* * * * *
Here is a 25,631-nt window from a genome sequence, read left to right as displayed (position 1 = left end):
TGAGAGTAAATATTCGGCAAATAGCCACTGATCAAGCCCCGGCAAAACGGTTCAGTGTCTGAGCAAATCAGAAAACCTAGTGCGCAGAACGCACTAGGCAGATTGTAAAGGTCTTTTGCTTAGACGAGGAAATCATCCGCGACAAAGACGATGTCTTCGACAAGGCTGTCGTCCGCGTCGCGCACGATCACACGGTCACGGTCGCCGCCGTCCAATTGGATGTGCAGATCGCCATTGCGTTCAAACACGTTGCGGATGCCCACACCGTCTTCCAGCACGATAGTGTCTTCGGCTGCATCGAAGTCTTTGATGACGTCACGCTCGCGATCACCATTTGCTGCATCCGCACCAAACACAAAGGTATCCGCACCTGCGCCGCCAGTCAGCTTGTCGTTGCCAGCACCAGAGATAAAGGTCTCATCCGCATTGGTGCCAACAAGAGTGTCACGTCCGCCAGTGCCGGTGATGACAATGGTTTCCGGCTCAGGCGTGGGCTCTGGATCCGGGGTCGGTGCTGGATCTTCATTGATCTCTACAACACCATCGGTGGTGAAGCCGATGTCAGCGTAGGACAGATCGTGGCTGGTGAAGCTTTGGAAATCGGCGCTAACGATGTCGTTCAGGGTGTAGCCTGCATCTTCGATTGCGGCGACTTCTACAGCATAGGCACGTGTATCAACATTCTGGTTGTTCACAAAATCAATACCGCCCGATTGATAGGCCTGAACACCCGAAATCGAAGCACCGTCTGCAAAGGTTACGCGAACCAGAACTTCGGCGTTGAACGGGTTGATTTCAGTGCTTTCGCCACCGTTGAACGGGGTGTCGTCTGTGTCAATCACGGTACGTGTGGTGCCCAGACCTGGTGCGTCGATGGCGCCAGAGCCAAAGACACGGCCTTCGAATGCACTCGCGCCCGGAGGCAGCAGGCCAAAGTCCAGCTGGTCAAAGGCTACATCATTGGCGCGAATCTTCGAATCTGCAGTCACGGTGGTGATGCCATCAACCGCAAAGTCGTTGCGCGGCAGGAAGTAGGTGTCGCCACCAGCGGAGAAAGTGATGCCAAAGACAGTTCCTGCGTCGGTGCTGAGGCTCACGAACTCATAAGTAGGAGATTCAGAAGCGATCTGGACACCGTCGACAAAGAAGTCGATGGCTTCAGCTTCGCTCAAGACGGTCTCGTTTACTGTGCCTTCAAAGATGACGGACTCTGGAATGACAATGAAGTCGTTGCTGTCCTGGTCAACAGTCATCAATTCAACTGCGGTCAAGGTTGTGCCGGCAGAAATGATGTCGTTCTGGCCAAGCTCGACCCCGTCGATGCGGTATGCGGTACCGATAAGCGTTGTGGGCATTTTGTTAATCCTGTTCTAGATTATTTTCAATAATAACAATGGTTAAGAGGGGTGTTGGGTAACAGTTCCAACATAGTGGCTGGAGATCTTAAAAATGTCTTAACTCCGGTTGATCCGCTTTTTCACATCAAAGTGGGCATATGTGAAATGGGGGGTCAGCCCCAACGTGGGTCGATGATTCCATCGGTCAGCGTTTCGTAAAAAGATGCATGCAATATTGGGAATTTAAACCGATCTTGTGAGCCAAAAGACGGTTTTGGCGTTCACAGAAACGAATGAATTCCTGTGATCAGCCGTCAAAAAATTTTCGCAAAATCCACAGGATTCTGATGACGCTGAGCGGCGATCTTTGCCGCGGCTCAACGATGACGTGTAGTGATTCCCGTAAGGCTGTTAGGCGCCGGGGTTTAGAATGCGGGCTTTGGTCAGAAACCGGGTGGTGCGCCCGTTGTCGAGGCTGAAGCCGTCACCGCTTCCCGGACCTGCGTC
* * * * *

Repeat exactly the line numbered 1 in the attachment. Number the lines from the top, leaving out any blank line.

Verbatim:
Here is a 25,631-nt window from a genome sequence, read left to right as displayed (position 1 = left end):